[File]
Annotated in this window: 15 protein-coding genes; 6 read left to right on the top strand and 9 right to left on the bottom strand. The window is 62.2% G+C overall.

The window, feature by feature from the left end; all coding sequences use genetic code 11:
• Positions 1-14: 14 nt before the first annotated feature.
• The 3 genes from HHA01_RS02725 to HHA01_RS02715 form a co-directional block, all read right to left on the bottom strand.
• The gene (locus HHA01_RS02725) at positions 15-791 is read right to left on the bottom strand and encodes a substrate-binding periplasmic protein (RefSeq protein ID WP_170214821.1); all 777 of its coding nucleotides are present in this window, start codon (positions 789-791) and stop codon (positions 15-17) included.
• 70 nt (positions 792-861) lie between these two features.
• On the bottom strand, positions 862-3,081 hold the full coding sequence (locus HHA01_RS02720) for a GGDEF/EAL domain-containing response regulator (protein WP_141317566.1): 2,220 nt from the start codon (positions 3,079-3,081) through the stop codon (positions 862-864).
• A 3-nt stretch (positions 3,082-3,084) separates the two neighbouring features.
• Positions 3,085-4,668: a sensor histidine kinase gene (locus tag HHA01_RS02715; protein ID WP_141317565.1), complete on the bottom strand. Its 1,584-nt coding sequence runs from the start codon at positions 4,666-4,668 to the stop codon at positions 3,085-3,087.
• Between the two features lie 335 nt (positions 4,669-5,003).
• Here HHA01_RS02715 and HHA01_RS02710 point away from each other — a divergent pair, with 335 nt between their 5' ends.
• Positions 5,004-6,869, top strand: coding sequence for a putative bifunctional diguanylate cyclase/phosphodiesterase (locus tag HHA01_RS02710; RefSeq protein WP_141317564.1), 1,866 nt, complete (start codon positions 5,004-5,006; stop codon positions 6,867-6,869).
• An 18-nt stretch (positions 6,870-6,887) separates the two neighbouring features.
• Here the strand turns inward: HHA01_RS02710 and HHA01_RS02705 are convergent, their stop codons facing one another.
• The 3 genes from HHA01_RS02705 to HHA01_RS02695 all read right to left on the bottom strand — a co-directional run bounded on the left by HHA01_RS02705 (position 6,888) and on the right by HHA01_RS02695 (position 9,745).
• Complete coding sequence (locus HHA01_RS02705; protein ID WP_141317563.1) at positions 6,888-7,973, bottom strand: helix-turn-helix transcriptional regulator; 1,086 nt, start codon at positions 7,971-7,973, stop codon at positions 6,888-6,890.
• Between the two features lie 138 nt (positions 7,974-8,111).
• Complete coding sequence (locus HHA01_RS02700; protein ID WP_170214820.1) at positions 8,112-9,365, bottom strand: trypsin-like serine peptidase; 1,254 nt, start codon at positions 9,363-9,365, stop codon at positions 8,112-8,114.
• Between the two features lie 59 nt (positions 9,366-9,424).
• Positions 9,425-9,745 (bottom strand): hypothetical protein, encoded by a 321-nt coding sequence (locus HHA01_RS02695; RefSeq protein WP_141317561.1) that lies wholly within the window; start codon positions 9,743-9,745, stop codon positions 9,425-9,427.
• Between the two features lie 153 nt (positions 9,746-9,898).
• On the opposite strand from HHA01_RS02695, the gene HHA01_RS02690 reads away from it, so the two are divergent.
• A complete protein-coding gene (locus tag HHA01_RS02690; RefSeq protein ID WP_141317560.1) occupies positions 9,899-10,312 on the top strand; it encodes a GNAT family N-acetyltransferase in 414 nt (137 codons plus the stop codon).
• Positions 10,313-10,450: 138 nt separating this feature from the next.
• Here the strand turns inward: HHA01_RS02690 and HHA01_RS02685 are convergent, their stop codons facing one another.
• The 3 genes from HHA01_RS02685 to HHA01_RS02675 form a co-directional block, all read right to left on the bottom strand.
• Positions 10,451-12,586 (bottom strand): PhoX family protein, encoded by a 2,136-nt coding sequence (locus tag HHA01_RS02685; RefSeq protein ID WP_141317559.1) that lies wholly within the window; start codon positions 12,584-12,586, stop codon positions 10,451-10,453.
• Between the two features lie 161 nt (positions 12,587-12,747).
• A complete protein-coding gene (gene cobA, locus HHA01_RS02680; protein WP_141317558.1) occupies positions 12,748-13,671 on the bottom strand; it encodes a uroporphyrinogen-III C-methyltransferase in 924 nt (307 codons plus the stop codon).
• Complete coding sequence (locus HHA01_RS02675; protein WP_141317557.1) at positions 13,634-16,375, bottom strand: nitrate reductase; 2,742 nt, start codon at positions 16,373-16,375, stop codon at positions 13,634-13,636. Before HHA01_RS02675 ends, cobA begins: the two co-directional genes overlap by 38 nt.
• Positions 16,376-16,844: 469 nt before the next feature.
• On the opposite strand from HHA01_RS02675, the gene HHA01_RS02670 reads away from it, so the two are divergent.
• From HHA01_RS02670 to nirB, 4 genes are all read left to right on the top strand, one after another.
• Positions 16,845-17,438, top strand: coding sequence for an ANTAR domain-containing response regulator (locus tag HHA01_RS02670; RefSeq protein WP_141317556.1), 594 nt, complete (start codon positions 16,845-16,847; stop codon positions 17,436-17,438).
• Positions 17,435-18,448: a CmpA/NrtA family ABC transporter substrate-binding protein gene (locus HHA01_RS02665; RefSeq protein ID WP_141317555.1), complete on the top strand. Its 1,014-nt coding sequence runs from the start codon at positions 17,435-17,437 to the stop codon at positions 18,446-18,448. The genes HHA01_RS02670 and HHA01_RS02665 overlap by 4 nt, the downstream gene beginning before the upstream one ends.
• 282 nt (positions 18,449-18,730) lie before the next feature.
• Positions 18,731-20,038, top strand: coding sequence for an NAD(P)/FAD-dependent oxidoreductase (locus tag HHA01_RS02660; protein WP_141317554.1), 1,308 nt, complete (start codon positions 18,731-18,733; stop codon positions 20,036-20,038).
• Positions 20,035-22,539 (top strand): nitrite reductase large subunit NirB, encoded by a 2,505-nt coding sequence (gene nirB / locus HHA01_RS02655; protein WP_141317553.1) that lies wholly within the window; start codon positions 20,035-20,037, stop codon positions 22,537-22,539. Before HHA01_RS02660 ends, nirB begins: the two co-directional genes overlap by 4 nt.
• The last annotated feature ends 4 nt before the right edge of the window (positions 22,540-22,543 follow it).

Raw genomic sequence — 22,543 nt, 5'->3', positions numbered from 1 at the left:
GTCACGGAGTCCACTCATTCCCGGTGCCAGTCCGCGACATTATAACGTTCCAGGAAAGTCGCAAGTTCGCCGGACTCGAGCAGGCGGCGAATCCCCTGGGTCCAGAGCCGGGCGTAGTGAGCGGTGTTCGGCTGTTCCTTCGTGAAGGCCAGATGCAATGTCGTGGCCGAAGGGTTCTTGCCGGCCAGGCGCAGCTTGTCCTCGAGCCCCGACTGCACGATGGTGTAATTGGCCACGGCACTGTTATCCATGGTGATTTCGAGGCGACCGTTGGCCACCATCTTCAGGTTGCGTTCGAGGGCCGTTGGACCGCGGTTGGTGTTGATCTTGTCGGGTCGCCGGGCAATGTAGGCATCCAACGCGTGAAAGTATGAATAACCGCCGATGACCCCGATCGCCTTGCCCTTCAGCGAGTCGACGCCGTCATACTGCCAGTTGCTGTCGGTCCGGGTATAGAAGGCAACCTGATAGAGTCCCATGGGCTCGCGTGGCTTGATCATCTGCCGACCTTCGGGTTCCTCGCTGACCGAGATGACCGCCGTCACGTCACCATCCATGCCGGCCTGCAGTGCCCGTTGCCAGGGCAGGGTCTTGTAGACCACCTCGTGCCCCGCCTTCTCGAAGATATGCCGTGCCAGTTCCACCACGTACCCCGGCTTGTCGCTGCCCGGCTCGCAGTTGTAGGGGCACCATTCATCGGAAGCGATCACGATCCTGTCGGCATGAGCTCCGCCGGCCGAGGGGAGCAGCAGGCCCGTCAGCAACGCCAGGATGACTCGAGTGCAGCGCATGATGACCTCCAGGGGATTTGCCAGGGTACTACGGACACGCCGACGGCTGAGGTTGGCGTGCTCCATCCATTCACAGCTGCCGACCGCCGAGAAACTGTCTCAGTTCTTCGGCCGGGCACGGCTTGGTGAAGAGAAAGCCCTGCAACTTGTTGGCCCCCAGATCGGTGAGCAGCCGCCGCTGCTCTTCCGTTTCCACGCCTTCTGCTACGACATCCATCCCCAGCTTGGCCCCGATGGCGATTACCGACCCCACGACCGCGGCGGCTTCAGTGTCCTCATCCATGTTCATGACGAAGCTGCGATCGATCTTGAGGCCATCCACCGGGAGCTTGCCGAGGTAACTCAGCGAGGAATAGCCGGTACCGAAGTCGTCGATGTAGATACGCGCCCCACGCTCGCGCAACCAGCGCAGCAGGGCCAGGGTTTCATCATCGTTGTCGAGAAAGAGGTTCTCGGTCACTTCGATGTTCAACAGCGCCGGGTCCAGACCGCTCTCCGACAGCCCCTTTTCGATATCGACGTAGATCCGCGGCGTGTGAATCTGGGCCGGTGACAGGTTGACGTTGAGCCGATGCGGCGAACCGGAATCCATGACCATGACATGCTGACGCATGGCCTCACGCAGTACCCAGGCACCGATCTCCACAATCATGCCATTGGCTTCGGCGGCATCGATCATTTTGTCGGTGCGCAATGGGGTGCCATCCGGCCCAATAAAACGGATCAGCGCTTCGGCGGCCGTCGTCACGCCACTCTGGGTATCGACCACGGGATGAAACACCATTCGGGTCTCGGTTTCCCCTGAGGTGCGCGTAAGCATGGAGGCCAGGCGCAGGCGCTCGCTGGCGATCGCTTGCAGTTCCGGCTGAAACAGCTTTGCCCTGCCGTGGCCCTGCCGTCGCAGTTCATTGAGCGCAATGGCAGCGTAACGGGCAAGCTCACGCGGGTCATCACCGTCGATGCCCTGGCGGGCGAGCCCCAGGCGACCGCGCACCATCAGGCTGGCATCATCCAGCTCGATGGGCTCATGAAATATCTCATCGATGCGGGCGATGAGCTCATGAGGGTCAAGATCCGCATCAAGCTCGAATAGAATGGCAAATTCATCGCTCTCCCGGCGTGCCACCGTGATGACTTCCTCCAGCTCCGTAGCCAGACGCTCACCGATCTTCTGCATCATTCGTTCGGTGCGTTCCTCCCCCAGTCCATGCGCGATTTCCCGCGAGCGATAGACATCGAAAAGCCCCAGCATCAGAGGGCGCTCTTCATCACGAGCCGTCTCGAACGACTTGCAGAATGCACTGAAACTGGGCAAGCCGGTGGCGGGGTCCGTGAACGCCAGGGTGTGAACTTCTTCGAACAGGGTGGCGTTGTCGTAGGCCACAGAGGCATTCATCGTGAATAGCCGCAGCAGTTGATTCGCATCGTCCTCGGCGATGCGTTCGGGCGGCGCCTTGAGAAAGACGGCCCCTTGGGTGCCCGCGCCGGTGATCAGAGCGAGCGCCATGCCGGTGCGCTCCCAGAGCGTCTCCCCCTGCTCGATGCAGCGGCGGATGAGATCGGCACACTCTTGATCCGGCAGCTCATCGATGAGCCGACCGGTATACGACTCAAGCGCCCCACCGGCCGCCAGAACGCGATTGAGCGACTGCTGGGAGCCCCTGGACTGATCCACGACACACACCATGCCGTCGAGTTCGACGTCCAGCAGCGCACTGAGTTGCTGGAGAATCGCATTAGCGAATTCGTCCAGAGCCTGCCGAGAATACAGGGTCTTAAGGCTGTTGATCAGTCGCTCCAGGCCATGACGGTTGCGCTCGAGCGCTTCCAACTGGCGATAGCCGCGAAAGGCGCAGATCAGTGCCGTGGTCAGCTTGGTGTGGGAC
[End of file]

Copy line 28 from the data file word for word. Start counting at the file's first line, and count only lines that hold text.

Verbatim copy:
• Between the two features lie 161 nt (positions 12,587-12,747).